In his latest film, documentarian and rabble-rouser Michael Moore tackles capitalism with the thesis that it is a corrupt system that benefits the few at the expense of the many. Given the director, it’s better to approach this film as a cinematic editorial than unabashed truth. In deference to his previous movies, Capitalism seems very personal as Moore weaves his narrative through his life and the grim fate of his childhood home, Flint, Michigan. Moore’s knack for showmanship is present but toned-down, providing some entertaining scenes without disrupting the flow. Whether trying to decipher the enigma of Wall Street’s “derivatives,” informing us about “dead peasant insurance” or showing some eerily topical found footage of an ailing FDR, Moore deftly mixes gallows humor and genuine outrage. It is by no means a perfect movie, as some of his arguments are a bit specious, some cheap shots are taken (several at former President Reagan) and a few punches are pulled (especially with regards to President Obama), but Moore accomplishes something good: he gets you thinking. Love him or hate him, he’s laying the groundwork for a long-overdue discussion we all need to have.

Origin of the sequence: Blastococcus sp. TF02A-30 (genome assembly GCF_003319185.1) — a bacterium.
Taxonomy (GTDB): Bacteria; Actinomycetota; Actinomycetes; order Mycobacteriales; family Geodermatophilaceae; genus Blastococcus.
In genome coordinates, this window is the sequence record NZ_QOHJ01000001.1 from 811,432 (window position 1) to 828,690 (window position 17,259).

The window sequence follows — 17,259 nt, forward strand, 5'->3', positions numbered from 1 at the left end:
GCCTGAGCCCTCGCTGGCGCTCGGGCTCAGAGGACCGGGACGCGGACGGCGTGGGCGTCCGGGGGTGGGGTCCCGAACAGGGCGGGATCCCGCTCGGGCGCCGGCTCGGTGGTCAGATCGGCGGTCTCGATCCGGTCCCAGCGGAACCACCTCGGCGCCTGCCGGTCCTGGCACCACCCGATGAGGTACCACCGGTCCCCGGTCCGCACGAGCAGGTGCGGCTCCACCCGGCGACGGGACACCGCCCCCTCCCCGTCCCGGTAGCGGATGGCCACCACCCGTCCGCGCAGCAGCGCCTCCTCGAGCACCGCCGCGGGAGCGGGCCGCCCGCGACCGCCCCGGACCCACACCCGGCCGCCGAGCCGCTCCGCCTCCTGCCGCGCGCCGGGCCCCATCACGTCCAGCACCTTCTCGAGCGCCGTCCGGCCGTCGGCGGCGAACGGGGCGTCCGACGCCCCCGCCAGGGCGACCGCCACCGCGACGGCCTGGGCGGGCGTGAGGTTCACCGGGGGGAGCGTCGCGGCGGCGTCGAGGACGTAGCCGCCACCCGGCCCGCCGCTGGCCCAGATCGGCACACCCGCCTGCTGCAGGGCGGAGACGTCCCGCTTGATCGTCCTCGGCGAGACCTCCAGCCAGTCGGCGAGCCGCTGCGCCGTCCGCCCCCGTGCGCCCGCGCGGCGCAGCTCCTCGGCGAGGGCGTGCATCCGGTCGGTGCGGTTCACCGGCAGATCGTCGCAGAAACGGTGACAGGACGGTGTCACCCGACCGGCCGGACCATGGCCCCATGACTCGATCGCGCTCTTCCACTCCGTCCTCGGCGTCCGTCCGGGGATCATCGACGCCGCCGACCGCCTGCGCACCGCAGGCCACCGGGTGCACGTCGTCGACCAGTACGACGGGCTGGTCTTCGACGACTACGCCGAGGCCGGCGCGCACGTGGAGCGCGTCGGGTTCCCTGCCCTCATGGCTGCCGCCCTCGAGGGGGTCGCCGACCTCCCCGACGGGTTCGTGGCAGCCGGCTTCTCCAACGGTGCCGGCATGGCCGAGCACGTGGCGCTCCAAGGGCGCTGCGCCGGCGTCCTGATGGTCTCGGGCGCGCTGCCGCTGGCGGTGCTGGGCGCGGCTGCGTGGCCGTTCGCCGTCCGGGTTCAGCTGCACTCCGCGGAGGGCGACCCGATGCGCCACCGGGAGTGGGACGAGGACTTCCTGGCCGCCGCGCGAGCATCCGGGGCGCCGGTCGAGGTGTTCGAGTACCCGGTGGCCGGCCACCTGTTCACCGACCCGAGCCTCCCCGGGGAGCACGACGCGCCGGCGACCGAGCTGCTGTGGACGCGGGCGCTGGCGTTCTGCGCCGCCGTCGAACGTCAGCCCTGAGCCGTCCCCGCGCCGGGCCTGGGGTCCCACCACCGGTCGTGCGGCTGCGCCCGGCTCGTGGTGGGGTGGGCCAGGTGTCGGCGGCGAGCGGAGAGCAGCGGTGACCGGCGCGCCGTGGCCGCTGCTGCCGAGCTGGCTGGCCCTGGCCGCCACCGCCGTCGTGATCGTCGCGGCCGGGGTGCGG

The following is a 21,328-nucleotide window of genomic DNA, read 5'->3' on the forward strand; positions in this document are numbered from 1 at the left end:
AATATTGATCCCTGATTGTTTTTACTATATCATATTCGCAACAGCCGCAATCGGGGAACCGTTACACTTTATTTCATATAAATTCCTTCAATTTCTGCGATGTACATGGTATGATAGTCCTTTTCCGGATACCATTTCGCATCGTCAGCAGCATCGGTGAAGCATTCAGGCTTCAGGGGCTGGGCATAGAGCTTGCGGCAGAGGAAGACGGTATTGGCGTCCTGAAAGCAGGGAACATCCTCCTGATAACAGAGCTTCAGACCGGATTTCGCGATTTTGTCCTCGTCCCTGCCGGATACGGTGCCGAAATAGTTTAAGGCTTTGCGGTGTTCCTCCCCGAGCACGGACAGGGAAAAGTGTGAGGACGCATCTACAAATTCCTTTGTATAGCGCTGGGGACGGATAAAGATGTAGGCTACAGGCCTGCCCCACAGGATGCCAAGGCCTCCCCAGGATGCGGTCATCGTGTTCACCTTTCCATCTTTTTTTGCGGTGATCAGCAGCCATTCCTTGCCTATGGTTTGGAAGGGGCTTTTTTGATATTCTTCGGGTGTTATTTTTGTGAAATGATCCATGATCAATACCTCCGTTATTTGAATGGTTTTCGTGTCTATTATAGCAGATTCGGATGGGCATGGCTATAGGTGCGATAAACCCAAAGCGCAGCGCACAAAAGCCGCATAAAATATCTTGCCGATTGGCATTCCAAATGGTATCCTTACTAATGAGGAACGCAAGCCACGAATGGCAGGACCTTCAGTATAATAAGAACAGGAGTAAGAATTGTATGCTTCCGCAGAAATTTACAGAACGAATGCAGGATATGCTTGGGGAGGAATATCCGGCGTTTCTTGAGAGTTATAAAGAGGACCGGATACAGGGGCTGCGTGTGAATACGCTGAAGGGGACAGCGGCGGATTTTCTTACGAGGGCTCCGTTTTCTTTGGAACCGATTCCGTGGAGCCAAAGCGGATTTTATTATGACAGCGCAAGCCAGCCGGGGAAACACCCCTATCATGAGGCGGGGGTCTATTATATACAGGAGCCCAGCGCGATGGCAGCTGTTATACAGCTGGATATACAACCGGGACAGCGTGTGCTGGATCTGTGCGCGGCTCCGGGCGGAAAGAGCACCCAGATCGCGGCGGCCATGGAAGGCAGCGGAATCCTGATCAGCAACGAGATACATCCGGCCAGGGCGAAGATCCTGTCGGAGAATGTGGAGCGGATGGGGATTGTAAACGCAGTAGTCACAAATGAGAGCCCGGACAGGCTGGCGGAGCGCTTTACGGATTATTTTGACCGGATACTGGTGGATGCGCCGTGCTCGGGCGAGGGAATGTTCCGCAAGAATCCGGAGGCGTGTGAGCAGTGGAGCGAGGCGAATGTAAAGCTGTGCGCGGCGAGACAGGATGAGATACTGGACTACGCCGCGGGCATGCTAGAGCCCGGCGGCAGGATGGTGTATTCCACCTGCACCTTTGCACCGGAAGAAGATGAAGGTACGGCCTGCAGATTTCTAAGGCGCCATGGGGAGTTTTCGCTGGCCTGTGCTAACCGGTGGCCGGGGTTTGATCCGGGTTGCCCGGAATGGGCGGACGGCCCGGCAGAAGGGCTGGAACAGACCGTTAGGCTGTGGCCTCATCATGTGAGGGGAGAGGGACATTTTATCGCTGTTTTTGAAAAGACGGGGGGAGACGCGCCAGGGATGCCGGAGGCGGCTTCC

Film Review: “Capitalism: A Love Story”
(Overture Films. 2 hours. Rated R for some language. Directed by and starring Michael Moore.) Music by Jeff Gibbs.